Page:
Sunday, 6 April 2008

Saturday, 5th April 2008



Clinton Masheti, 8 years old and all alone, sits on a wooden bench rolling snakes out of clay. When the men came and started burning down houses in his village, his parents ran away - without him.
He now lives in the Nairobi Children's Home, a place with cheery paintings on the wall and lots of blank little faces. He is among thousands of children lost or abandoned during the fighting that followed Kenya's disputed election in December. If Clinton's parents are not found by August, he will be put up for adoption.
"My father was a farmer," he said.
That seemed to be all he knew.

Ideas & Trends
A Shift in the Debate Over Global Warming

Leaders of the Intergovernment Panel on Climate Change — the scientists awarded the Nobel Peace Prize last year with former Vice President Al Gore — have emphasized that market-based approach. All three presidential candidates are behind it. And it has framed international talks over a new climate treaty and debate within the United States over climate legislation.
But now, with recent data showing an unexpected rise in global emissions and a decline in energy efficiency, a growing chorus of economists, scientists and students of energy policy are saying that whatever benefits the cap approach yields, it will be too little and come too late.
The economist
Jeffrey D. Sachs, head of the Earth Institute at Columbia University, stated the case bluntly in a recent article in Scientific American: “Even with a cutback in wasteful energy spending, our current technologies cannot support both a decline in carbon dioxide emissions and an expanding global economy. If we try to restrain emissions without a fundamentally new set of technologies, we will end up stifling economic growth, including the development prospects for billions of people.”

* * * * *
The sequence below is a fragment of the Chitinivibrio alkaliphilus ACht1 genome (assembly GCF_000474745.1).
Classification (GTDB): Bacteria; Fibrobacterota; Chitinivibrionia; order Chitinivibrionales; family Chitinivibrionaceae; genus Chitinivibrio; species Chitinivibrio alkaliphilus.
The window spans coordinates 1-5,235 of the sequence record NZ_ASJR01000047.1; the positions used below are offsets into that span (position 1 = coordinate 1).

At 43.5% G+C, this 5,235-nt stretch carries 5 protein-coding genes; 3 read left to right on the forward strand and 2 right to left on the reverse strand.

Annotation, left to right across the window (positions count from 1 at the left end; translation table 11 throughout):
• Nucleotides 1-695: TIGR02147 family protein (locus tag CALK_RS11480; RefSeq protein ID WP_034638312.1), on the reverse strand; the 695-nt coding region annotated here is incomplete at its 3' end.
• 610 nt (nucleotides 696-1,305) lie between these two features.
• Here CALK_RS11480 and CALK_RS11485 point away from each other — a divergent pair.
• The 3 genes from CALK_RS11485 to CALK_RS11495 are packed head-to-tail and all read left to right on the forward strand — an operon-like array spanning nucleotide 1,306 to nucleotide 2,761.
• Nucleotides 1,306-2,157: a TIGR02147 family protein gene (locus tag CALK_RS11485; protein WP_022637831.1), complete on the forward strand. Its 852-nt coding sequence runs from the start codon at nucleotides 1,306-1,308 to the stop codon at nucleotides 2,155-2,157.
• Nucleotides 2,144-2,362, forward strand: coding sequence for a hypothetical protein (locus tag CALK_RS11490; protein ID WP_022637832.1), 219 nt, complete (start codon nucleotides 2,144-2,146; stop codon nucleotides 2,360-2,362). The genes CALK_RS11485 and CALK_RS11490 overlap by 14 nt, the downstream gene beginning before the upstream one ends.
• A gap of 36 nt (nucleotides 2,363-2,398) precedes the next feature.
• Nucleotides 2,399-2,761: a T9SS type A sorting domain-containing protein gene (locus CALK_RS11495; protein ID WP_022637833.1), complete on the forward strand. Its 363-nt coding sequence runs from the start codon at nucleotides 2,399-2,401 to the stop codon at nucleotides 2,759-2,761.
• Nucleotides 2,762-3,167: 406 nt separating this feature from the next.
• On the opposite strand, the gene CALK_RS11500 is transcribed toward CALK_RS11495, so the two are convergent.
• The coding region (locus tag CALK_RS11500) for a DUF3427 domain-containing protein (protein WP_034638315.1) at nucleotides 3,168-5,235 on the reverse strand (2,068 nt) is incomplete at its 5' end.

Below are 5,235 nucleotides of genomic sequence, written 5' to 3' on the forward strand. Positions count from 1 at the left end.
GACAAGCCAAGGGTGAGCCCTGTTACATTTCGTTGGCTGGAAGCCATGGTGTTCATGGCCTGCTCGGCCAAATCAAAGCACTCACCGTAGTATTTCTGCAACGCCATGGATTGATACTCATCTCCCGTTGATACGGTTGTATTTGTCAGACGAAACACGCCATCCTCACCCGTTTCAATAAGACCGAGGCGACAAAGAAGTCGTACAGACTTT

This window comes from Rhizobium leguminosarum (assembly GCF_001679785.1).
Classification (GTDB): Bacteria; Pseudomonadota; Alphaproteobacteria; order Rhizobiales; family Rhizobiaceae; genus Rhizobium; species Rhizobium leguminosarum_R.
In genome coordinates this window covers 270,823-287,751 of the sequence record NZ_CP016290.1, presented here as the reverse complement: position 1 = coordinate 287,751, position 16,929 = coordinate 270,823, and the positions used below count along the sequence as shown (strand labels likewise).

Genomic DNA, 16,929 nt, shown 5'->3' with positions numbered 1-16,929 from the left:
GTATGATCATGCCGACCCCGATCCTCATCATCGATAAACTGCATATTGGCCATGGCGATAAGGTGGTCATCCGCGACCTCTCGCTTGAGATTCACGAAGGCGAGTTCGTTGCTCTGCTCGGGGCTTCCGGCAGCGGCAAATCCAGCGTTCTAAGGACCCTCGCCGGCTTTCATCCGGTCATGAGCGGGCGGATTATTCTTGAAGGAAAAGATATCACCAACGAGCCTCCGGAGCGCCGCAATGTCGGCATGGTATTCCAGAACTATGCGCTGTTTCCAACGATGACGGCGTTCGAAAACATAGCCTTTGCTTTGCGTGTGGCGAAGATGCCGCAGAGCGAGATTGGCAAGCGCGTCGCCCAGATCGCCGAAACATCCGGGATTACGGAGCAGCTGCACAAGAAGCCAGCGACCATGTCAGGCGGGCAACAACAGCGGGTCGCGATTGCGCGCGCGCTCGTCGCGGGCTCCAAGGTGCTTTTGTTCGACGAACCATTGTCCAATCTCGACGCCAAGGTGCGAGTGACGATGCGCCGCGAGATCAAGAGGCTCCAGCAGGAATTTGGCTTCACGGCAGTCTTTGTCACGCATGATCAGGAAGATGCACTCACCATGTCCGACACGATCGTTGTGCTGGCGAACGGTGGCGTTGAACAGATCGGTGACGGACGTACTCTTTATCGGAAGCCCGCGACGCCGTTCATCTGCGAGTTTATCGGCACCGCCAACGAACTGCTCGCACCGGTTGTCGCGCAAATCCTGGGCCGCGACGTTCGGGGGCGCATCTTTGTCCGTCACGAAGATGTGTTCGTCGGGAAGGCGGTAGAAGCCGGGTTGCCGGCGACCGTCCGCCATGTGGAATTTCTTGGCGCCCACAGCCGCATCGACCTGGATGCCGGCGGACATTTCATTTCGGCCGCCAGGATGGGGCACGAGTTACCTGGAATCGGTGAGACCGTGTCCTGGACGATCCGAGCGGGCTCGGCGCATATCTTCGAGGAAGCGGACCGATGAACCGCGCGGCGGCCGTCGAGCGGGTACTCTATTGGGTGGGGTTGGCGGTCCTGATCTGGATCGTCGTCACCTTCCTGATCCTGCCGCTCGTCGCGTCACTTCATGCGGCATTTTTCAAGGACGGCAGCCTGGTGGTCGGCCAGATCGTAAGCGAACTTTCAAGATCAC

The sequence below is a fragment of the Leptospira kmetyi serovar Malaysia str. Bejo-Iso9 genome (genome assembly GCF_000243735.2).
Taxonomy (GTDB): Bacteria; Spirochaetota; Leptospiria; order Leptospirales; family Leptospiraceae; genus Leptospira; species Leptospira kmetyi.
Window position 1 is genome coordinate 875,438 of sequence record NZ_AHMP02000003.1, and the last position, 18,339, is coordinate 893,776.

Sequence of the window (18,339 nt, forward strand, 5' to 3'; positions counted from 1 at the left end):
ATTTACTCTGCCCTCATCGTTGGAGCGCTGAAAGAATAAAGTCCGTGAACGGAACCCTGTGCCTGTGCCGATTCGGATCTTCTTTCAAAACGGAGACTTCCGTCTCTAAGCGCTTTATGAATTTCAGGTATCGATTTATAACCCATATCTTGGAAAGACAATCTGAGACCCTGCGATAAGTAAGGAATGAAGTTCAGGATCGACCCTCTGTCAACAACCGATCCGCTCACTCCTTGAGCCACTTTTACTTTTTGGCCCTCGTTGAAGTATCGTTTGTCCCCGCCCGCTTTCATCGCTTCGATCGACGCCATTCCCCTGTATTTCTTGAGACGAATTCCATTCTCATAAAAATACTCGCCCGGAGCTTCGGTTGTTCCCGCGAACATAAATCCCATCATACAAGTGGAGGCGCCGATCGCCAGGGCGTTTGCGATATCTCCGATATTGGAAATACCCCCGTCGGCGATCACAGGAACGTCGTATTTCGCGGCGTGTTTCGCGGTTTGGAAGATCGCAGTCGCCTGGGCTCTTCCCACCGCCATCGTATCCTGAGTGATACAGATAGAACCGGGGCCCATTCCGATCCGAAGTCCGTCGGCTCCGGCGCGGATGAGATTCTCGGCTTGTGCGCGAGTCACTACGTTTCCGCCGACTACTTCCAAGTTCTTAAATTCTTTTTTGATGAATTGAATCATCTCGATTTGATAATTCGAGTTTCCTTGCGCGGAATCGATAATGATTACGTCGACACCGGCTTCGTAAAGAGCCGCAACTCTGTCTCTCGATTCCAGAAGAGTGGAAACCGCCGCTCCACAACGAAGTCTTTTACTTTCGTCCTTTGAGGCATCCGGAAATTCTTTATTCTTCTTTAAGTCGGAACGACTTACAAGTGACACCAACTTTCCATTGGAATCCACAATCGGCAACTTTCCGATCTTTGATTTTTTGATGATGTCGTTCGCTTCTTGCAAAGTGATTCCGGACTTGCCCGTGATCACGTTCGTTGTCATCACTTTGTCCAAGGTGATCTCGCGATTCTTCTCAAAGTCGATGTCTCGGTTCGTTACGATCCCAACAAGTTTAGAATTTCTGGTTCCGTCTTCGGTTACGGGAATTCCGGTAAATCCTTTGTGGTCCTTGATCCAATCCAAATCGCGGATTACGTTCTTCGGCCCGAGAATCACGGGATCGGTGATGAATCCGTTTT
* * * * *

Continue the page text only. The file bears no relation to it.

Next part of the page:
What is needed, Mr. Sachs and others say, is the development of radically advanced low-carbon technologies, which they say will only come about with greatly increased spending by determined governments on what has so far been an anemic commitment to research and development. A Manhattan-like Project, so to speak.

In short, what is needed, he said, is a “major overhaul of energy technology” financed by “large-scale public funding of research, development and demonstration projects.”
At the same time, China and India continue to insist that economic growth is both their priority and right. They argue that the established economic powers should be responsible for spearheading the research to reduce carbon emissions. After all, the United States and Europe spent more than a century growing wealthy by burning fossil fuels.
Developing countries repeatedly made that point last week in Bangkok in the latest round of
United Nations talks over the shape of a new climate agreement. But the United States rejected a proposal from China that 0.5 percent of the gross domestic product of industrialized countries be used to disseminate nonpolluting energy technologies.
As if to underscore the energy and emissions trajectories in Asia’s emerging powerhouses —and the priority placed on growth there and among important international institutions — the International Finance Corporation of the
World Bank is planning to vote on Monday on helping to finance a four-billion-watt complex of coal-burning power plants, the “Ultra Mega” complex, in Gujarat State in India.


"I'm spending 95 percent of my waking hours" on the housing situation and credit squeeze, he said in an interview last week in his hideaway office off the Senate floor. The stakes are huge. "Potentially, this is as big an issue, given the implications, as the events of 1929," he said.


U.S. lenders turned blind eye to loan fraud

So while borrowers may have misrepresented their incomes, either on their own or at the urging of their mortgage brokers, lenders had the tools to identify these fibs before making the loans. All they had to do was ask the IRS. That in most cases they apparently didn't do so puts the lie to the idea that cagey borrowers duped unsuspecting lenders to secure loans that are now - surprise! - failing.